Secretive ALEC Senator Calls for Open Meetings Probe of GAB

October 21, 2015

A Republican lawmaker who co-signed a letter asking the attorney general to investigate the state’s campaign finance and elections watchdog for open meetings violations cost the state $15,000 in damages and lawyer’s fees in an open records case.


Senator Leah Vukmir

State Sen. Leah Vukmir, of Wauwatosa, was among nine GOP lawmakers who asked Republican Attorney General Brad Schimel to investigate whether Government Accountability Board (GAB) members engaged in “walking quorums” to make decisions. Generally, walking quorums violate the Open Meetings Law when members of a government decision-making body communicate one-on-one or in small groups in order to reach decisions on matters before meeting in public on those matters.

Last year, Vukmir settled a 2013 lawsuit filed by the Center for Media and Democracy, a liberal advocacy group, over documents the group requested from her private email account involving the American Legislative Exchange Council (ALEC). ALEC is a corporate bill mill that unites powerful business interests with state legislators across the country in private meetings to create “model” legislation that can be introduced at the state level. ALEC claims its internal documents and emails are exempt from state open records laws.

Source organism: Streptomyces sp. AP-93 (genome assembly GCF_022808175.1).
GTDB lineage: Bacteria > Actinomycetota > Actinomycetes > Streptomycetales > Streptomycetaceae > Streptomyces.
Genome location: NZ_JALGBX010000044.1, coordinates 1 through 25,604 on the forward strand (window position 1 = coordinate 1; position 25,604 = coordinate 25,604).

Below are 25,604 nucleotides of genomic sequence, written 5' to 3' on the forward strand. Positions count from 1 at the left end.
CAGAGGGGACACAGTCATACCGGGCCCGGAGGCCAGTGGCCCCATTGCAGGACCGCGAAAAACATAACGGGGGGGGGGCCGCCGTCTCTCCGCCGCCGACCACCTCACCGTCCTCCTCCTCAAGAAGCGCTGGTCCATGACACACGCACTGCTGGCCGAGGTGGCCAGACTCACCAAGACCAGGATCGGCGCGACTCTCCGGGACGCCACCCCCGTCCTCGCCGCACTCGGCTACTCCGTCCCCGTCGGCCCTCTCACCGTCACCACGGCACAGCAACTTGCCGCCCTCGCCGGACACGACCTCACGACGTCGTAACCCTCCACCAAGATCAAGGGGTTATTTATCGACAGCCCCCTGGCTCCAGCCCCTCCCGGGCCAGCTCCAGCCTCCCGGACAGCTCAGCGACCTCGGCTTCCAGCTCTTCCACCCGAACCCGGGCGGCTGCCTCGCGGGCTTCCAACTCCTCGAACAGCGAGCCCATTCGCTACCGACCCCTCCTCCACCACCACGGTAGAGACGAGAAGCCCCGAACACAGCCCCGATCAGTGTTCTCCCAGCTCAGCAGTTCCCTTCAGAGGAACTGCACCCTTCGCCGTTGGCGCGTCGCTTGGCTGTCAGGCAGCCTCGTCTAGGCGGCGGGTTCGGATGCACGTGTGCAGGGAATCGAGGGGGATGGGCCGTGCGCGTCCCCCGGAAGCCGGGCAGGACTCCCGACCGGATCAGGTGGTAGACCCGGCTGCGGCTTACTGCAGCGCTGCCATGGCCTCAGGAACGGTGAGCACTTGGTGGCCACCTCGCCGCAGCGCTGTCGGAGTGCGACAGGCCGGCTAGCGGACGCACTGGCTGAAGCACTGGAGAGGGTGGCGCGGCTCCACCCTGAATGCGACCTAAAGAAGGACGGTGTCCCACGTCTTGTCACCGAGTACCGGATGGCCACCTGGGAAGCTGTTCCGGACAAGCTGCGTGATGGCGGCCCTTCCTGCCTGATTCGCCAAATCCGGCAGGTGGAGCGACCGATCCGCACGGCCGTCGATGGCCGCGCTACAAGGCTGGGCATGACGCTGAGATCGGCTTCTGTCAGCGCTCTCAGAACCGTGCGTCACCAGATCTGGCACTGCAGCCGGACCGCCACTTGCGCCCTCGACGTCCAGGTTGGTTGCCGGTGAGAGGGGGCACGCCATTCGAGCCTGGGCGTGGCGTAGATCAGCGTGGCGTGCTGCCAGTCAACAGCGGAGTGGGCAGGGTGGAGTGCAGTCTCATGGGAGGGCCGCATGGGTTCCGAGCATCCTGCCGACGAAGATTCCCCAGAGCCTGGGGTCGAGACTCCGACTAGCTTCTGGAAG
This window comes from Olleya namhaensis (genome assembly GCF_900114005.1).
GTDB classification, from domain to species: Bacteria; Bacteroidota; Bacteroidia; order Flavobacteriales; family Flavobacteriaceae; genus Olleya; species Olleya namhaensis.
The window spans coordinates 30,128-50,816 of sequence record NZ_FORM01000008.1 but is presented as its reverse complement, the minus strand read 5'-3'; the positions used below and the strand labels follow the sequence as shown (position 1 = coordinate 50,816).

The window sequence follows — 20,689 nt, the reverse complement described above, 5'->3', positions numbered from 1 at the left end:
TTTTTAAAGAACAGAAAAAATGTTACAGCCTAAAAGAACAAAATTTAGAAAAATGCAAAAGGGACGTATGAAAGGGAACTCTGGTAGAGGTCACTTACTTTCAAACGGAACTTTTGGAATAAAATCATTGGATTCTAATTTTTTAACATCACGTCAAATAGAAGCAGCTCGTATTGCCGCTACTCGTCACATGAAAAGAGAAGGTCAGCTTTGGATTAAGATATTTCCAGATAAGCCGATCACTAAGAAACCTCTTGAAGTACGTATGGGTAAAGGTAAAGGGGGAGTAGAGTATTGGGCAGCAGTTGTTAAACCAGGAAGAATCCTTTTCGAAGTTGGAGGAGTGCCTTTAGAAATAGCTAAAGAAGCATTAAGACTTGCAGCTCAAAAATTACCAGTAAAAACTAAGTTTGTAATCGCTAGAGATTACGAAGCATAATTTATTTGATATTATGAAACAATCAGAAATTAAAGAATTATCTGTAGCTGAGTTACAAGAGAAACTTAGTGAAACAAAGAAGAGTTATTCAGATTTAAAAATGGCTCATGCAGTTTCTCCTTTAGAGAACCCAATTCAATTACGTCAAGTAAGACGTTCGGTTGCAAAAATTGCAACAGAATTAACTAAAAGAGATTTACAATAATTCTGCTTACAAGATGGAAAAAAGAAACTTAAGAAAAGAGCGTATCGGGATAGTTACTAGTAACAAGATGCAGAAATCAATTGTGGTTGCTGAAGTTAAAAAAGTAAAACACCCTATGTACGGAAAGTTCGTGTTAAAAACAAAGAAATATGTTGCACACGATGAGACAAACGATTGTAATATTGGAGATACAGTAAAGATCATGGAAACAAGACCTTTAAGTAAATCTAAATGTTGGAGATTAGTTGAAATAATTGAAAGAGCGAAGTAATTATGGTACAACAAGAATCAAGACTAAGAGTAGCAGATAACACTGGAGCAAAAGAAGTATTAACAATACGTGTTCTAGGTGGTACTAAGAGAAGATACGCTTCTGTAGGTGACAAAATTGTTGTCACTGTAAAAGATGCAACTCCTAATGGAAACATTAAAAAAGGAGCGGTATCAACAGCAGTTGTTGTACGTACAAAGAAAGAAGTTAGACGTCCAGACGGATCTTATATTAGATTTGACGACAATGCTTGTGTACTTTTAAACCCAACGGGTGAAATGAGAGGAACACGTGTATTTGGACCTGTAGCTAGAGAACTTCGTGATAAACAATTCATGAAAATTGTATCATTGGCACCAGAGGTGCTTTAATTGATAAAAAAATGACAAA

The center sued Vukmir after it believed she did not provide all the records it requested. As part of the settlement, Vukmir acknowledged that ALEC’s confidentiality claim was not valid in Wisconsin, and that personal email records are subject to the state’s Open Records Law. Vukmir also agreed to $12,500 in lawyer’s fees and $2,500 in punitive damages, which was paid by the state.

Vukmir and majority Republicans in the Assembly and Senate are poised to approve measures, Assembly Bill 388 and Senate Bill 294 , that would dissolve the nonpartisan GAB and replace it with two partisan commissions to administer and enforce the state’s campaign finance, ethics, election and lobby laws. The bills were introduced because GOP lawmakers are angry over GAB’s role in a secret John Doe investigation into illegal campaign coordination between conservative groups and Republican Gov. Scott Walker’s campaign during the state’s 2011 and 2012 recall elections. Republicans also claim the GAB renders decisions favorable to Democrats.

A GAB spokesman said the process GAB members and staff use to communicate is expressly designed to prevent walking quorums. Bill Lueders, president of the Wisconsin Freedom of Information Council, said there wasn’t enough evidence to know whether the board members broke the Open Meetings Law, which allows board members to discuss matters as long as they don’t reach decisions on them.